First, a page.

Faculty and staff at the College of Coastal Georgia are constantly engaged in a wide variety of research. Often, though, they’re so busy in their own work that there’s not adequate time to share the scholarship with their colleagues.
The inaugural Coastal Scholars Showcase, held Friday at the college, aimed to change that and to create a collaborative environment for faculty and staff to share their work.
The event also served as a resource for community members and students to join in on the collaboration.
“Everybody on campus, all the various committees and offices on campus, if they all work together, we could create one event to share with each other and to share with the community, rather than everybody doing their own thing in their own department and each other not seeing it,” said Karen Lucas, an assistant professor in the Department of Education and Teacher Preparation. “This is important because it develops partnerships for future research and future scholarship.”
Lucas chairs the college’s faculty development committee, which organized the two-day event.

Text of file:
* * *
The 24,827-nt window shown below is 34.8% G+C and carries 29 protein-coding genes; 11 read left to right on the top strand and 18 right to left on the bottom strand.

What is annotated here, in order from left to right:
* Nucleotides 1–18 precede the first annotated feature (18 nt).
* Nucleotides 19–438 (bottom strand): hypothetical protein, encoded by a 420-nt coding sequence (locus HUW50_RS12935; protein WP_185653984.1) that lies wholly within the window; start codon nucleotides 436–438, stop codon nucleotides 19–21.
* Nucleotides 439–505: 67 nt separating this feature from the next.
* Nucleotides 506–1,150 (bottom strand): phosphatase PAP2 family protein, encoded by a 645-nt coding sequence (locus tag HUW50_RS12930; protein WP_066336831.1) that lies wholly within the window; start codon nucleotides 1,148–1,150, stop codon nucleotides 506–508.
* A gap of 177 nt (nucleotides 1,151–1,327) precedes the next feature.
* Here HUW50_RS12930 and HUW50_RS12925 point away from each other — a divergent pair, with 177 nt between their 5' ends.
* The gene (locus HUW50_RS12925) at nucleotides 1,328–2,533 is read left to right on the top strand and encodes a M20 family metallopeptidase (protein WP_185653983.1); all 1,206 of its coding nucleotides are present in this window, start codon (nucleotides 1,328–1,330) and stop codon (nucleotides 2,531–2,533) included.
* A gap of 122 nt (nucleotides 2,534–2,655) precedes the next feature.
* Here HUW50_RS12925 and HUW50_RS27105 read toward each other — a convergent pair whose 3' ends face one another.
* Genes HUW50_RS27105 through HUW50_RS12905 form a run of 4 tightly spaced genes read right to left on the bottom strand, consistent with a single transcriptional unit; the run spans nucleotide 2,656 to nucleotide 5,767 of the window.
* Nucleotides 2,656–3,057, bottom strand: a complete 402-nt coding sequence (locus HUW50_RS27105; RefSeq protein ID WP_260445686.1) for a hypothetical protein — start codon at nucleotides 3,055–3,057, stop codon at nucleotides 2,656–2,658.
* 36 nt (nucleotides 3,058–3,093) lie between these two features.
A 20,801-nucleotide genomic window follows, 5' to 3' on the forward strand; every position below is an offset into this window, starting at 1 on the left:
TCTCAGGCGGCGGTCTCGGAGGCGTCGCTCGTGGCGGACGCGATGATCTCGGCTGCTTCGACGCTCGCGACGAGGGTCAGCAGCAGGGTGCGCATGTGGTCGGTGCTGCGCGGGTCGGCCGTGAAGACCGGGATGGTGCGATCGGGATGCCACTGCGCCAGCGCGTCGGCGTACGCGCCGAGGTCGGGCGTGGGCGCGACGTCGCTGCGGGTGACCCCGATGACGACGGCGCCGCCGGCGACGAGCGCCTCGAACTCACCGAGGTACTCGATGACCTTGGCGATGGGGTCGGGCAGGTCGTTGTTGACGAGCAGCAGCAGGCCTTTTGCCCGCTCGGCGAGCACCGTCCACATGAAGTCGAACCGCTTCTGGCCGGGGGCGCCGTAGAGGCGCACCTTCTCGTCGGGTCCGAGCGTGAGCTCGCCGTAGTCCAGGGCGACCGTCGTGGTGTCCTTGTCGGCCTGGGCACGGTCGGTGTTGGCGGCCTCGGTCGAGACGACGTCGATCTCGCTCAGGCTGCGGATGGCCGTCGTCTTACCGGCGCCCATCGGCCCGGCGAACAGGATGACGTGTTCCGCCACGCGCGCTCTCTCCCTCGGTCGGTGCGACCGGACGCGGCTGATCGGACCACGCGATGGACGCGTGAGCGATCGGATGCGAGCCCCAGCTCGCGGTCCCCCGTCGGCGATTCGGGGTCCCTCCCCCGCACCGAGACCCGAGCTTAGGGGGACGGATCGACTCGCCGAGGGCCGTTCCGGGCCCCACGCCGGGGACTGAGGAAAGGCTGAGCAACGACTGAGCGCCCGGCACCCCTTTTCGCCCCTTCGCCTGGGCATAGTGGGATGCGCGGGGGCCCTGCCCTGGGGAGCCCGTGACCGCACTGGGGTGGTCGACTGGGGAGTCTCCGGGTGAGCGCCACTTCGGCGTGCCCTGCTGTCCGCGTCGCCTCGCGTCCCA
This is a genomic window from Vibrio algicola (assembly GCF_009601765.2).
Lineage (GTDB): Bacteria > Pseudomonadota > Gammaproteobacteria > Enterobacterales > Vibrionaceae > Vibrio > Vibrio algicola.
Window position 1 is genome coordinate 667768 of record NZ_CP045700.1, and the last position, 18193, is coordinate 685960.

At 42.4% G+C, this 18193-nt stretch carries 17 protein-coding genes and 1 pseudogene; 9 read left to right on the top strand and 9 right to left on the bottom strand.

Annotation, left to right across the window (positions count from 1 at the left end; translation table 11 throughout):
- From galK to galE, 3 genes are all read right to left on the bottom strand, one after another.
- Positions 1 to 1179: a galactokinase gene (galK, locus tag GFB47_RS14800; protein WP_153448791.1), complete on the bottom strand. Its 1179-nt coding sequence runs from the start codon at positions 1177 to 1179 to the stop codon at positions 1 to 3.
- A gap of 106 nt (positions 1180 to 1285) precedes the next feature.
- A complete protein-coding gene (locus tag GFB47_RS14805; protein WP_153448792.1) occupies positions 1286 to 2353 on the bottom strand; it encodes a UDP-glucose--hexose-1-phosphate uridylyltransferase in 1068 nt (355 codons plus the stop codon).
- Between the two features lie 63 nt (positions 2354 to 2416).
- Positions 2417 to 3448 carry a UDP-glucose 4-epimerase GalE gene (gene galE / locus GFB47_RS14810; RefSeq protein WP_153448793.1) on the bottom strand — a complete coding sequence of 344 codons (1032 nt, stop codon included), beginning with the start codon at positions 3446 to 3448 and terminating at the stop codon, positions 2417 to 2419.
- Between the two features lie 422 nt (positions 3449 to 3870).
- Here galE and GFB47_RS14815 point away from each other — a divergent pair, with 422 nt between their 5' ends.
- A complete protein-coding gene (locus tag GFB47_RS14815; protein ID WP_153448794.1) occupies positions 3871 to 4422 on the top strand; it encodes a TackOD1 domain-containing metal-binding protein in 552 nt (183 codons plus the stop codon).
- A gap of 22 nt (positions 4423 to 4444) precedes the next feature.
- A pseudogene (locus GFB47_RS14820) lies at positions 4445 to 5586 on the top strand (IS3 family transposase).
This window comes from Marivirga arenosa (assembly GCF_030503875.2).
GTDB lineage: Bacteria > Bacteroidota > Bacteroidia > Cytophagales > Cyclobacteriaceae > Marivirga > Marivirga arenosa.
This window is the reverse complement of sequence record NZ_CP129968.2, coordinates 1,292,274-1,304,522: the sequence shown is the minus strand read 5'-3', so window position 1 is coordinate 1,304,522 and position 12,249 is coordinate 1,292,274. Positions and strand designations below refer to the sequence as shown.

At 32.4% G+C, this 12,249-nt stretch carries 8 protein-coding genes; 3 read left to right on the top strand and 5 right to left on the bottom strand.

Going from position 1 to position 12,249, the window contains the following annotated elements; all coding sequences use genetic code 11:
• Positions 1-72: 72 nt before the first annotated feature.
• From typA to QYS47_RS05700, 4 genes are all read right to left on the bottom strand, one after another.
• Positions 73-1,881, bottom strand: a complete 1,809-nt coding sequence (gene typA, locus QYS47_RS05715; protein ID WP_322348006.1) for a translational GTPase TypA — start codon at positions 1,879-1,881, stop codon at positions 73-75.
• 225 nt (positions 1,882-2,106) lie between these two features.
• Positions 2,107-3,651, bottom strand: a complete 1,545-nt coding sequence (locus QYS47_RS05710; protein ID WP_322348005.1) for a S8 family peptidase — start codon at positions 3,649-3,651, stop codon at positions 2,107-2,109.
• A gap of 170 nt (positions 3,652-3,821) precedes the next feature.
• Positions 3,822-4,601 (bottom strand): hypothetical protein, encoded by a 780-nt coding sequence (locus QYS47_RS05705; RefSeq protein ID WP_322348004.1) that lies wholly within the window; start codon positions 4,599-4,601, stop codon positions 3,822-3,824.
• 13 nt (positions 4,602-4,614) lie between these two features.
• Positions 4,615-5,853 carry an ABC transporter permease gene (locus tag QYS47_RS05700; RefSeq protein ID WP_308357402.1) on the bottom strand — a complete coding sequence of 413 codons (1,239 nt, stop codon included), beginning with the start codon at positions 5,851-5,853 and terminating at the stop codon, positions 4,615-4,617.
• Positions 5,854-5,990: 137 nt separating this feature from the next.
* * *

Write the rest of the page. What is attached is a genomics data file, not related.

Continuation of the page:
The showcase began Thursday evening with a keynote talk from Tyler Bagwell, an associate professor of speech communications at the college, along with a showing of his recent documentary, “The Wanderer.” The film tells the story of slave-owner Charlie Lamer’s attempt to bring enslaved Africans to Jekyll Island.
Faculty and staff came together again Friday morning to share their work through poster presentations, reflective discussions and talks.
“It creates points of connection between our work that we can expand and build on,” said Amy Sneed, an assistant professor of middle grades education, who gave a presentation with her colleague Carol Geiken. “We work in our own departments and units every single day.”
Sneed and Geiken’s presentation focused on an ongoing partnership the School of Education and Teacher Preparation has with Glynn County Schools, so that teacher candidates at the college can gain experience through clinical work at local schools.
“We did more of a practitioner model and took students out to Goodyear Elementary School,” Geiken said. “We were looking at the impact on student learning but also the impact we were making on teacher candidates.”
A diverse array of scholarship was presented at the showcase.
“It’s a huge, wide range,” Lucas said. “We define scholarship broadly.”
Artwork by college faculty hung on the walls, along with poster presentations about research projects.
“People have published books, people have published journal articles,” Lucas said.
She said she hopes to see the Coastal Scholars Showcase continue to grow next year.
“It’s just our first year, and I’m excited about the response we’ve gotten,” Lucas said. “The president of the college, Dr. Michelle Johnston, is very supportive and wants to see it continue to grow. So we’ll definitely work towards building it next year.”